Dented eyeglasses. Crosses of hope cut from scraps of steel. One computer keyboard, crushed and melted. An ordinary clock, hands frozen at 10:02.
Gary Marlon Suson doesn’t need to see the new movie “World Trade Center” to be reminded of the horrors of Sept. 11, 2001. He is surrounded by evidence of the disaster whenever he gets to work.
It has been almost one year since this photographer turned his studio into the Ground Zero Museum Workshop, an easy-to-miss box of a space in Lower Manhattan’s Meatpacking District. Hit a buzzer to gain access. Go to the second floor. The sign is small, and so is the museum. Exhibit space includes the bathroom, covered with letters from children.
I did not lose a loved one because of 9/11, yet this space feels like hallowed territory. It is easy to come unglued. There is a short but poignant film. There are remnants of the ruins. There are photos, many photos on walls – enough to sadden the heart all over again, and turn the eyes misty.
The modesty of these 1,100 square feet does not diminish the punch that is packed here.
Gary was the only photographer authorized by the Uniformed Firefighters Association, the firefighters’ union, to have unrestricted access to Ground Zero and the recovery effort. He was given three rules: Don’t photograph human remains. Share with recovery charities the proceeds from photo sales. Don’t release the pictures until recovery work ends (the photo debut was in May 2002, in the New York Times).
Pricey boutiques and eateries slowly are filling his block of Manhattan, but the outside of his museum lacks gentrification, for now. Gary likens it to the Anne Frank Museum in Amsterdam, which is in a house where the Jewish girl hid during World War II.
“That house helped me put a face on the Holocaust,” he explains. “It is small, but it serves its purpose. You don’t need an enormous space to explain what happened” there or here.
Displays at the Ground Zero Museum Workshop are “discarded refuse,” not identifiable personal belongings, but it nevertheless “humanizes the event very fast,” Gary says. This is a “workshop” because visitors may touch some of the artifacts.
Families affected by 9/11, like the Toyko couple whose son was last seen on the 94th floor of the World Trade Center, come here. So do the rescue workers, and the tourists. They come to heal, to remember, to understand.
Before 9/11, Gary was an off Broadway actor, playwright and fashion photographer who worked with the William Morris Agency. Only four days before the World Trade Center collapsed, he discarded crutches, used because of knee surgery.
One by one, he or a New York City firefighter will explain the photos that hang on the museum’s walls. “A lot of the things that made me cry are in these images,” Gary says. “I tried to shoot in a respectful, sensitive way.”
His walk into abandoned subway tunnels was like “exploring the Titanic – that’s the only way I can describe it.” He points to an opened Bible page from Genesis that he found, when he was “about ready to pack it in” because the work was overwhelming him.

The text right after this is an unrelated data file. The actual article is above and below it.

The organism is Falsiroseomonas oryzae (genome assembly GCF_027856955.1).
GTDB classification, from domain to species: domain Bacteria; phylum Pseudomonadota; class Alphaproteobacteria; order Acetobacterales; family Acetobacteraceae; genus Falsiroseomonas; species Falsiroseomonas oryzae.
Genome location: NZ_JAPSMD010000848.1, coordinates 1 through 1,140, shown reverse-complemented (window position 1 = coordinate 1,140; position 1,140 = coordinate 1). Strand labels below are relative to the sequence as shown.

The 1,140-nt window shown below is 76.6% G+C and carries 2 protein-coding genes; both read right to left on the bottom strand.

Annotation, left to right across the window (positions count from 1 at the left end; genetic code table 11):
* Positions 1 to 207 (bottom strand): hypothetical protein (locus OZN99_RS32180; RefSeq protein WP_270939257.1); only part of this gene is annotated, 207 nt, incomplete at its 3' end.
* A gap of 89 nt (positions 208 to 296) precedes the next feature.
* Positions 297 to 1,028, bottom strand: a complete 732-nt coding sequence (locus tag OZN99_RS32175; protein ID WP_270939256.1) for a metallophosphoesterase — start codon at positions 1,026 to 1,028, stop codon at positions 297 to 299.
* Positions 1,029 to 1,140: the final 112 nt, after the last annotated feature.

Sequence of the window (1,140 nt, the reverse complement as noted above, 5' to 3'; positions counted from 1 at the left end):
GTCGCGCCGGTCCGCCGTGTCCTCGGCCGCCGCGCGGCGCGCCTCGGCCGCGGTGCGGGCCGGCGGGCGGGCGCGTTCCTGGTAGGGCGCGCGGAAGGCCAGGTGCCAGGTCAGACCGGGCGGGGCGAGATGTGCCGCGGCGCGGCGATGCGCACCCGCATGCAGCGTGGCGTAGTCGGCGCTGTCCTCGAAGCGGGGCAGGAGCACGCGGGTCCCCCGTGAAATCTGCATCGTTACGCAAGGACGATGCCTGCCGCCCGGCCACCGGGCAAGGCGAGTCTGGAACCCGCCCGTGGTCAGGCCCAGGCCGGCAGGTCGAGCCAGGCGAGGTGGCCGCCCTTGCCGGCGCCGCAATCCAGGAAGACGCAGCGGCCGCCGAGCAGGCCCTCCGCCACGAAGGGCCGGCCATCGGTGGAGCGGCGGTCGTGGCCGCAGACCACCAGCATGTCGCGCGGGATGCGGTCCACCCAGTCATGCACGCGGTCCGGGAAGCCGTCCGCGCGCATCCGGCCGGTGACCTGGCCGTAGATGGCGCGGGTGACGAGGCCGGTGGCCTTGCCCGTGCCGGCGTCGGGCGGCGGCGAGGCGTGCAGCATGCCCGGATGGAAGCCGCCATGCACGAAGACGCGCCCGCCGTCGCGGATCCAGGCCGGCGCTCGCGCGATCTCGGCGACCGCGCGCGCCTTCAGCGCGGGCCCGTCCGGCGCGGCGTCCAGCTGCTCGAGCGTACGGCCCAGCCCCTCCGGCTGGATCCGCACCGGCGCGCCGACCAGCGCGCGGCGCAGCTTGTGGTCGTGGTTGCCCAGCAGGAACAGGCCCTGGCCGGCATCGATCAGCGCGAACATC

Even the recovery dogs got depressed because “they could pick up a scent but not find anyone – so they would just go back to their kennel and not come out.”
“I respect the firemen more than they’ll ever know,” Gary says. “A lot of the things I saw at Ground Zero took my breath away.”
The feeling appears mutual, as he was sworn in as an honorary FDNY battalion chief in 2004.
“I don’t know if I am ready to see this film,” Gary says, of the release of “World Trade Center.” “It probably won’t be of a healing nature for me. I spent a lot of time at Ground Zero, so it’s very personal for me” but “any 9/11 film that helps people to remember the fallen, I think is a good thing.”
Museum tours are daily but by appointment. For more: www.groundzeromuseumworkshop.com, 212-209-3370. An advance ticket purchase is required. Admission is $16; six charities benefit from the proceeds. Additional donations are accepted.
“Requiem: Images of Ground Zero,” a book of Gary’s post-9/11 photography, is in its second printing. It can be purchased on the museum’s website or at St. Paul’s Chapel, an Episcopal church at 209 Broadway, next to the World Trade Center site, about 2.5 miles south of the museum.
The chapel and the fenced twin towers hole have become tourist attractions without trying. Timelines of 9/11 events hang on the chain links. Walls of the nearest subway stop are full of the artwork of children who lost relatives. A block away, off the atrium of the World Financial Center, are explanations and designs for memorials proposed to replace the fallen skyscrapers.
An aside: Gary Marlon Suson is in Wisconsin this month, getting dental work from Richard Vander Heyden, Green Bay. The holistic practitioner, Gary says, is able to help people like him who are sensitive to standard dental materials and anesthesia.
A compromised immune system is one of the health complications that Gary says he and many other Ground Zero workers developed because of post-9/11 work.